CCleaner 5.44 comes with advertising popups - gHacks Tech News

CCleaner 5.44 comes with advertising popups

If you run the free version of the popular temporary file cleaner and system tool CCleaner for Windows, you may have noticed that it has started to display advertising popups on the system.

I noticed the behavior after installing CCleaner 5.44 on a Windows 10 Pro system; it is possible, however, that older versions of CCleaner display the advertisement as well.

The advertisement appears as a popup message in the lower right corner of the screen. It highlights a Summer Sale and a discount for CCleaner Professional.

You can upgrade to the professional version of CCleaner for 50% off.

ccleaner advertisement

It reads:

Summer Sale: Get 50% off!

Treat your computer to automatic cleaning for a stress-free summer

The offer ends on July 7.

Note that the popup is displayed when you run the portable version or the version that gets installed on the system.

The popup message disappears after a few seconds but you can open the upgrade option in the CCleaner interface to display the offer again.

There you may notice that the 50% may not have been accurate. On my system, it displayed a discount of €10 from €24.95 to €14.95 which is less than 50%.

The reason why there is a discrepancy is that a click on the "upgrade & save" button opens a page on the CCleaner website. There you find the offer for  €12.49 instead of $14.95.

It is rather strange that Piriform/Avast would display two different upgrade offers to users of the program. You can open the Summer Sale page directly here.

CCleaner Professional adds features such as priority customer support, automatic cleaning, and additional cleaning options to the application.

There is no option in the program to disable the advertising popup. In fact, there is no option at all to prevent this kind of behavior.

What you can do is block CCleaner's Internet access. If you disallow the program to connect to the Internet. for example with TinyWall or Windows Firewall Control, it seems that you won't get the advertising popup.

The one downside to this is that you will have to download new versions manually to install them, at least until the July 7 deadline is reached.

There is no telling, however, whether the popup won't be used to advertise other Avast products such as Avast antivirus products.

CCleaner has been in the news recently quite a bit. Avast acquired CCleaner's parent company Piriform in 2017, and servers were compromised in 2017 shortly after the acquisition. The company added privacy options to CCleaner in 2018 which caused initial confusion as well.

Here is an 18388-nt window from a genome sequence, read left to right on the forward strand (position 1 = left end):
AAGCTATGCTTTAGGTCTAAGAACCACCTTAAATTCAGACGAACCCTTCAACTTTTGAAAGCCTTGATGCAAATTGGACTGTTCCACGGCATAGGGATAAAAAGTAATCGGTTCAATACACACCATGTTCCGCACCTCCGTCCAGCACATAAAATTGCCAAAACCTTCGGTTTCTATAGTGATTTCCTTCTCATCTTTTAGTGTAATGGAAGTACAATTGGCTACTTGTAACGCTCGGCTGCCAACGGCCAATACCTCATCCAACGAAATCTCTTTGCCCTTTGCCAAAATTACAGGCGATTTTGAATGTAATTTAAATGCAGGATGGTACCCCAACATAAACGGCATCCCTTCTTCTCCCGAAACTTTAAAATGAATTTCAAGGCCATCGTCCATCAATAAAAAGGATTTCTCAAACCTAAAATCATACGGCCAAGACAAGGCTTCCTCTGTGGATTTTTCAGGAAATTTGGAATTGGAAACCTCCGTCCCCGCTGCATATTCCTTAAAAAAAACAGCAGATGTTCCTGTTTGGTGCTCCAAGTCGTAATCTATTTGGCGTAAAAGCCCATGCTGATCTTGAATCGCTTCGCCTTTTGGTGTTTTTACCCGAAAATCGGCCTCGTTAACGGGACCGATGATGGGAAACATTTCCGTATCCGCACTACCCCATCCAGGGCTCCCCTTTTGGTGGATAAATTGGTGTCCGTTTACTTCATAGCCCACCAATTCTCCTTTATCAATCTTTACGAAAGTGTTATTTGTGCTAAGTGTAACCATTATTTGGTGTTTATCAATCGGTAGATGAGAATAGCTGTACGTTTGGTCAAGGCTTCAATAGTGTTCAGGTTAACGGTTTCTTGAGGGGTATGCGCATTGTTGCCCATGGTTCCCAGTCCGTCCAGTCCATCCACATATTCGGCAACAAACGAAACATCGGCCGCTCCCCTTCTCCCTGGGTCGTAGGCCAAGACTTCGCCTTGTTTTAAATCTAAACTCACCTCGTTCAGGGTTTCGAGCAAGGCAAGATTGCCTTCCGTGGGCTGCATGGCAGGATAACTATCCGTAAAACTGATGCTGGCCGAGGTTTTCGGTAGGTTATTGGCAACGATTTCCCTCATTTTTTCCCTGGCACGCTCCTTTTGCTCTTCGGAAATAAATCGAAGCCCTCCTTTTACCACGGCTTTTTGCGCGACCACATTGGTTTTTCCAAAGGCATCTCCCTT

Closing Words

I have to admit that I don't mind reminders like the one that CCleaner displays. What I dislike about it is that there is no option to turn it off and that the popup is displayed frequently and not just once or on user request.

Users who dislike the practice may want to check out alternatives such as Bleachbit.

Now You: What is your take on this?

Summary
CCleaner 5.44 comes with advertising popups
Article Name
CCleaner 5.44 comes with advertising popups
Description
If you run the free version of the popular temporary file cleaner and system tool CCleaner for Windows, you may have noticed that it has started to display advertising popups on the system.
Author
Publisher
Ghacks Technology News
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Comments

  1. nnm said on June 28, 2018 at 9:30 am
    Reply

    From the website:

    This is a yearly subscription product. After 12 month(s), a yearly fee of €24.95 is due starting with the next billing cycle.

    i.e. it is not a lifetime license :/

    1. T J said on June 28, 2018 at 10:02 am
      Reply

      @nnm

      You need to read the information on the CCleaner site.

      USE THE FREE, PORTABLE, VERSION. :) :)

      To other posters, sorry for “shouting”.

      1. VanguardLH said on July 2, 2018 at 1:13 am
        Reply

        If you read the Piriform forums on CCleaner Suggestions, other users have tried using the portable version and they still get the intrusive popup ad. Avast has ensured you will see their popup ads.

  2. John said on June 28, 2018 at 9:31 am
    Reply

    Annnndddd CCleaner is now gone!

    1. Gary D said on June 28, 2018 at 10:04 am
      Reply

      @ John

      Annnndddd that is a pretty dumb comment.

      1. Shannana said on July 1, 2018 at 8:00 pm
        Reply

        @Gary D

        That seems like a legit comment to me, yet rather old news now. What seems dumb to me is spending any more time with the free version of CCleaner.. But alas, I guess some geeks sadly have OCD where they just can’t let go.

      2. Ernie said on July 9, 2018 at 8:47 pm
        Reply

        Annnnnndddddd the POS freeware is displaying this popup after July 7th. Revenue junk ad, but you get what you pay for.

  3. Gary D said on June 28, 2018 at 9:57 am
    Reply

    Martin, the latest version of Ccleaner is 5.44 not 5.54.
    I installed the portable version yesterday.
    As with a lot of other programs, I use Windows Firewall Control (WFC) to block Ccleaner phoning home.

    The worst offender for trying to phone home is Windows Explorer. It is always trying to connect to Akaimei and other mysterious unidentifiable remote sites. I use WFC to block Explorer with NO detrimental effect on my laptop’s performance.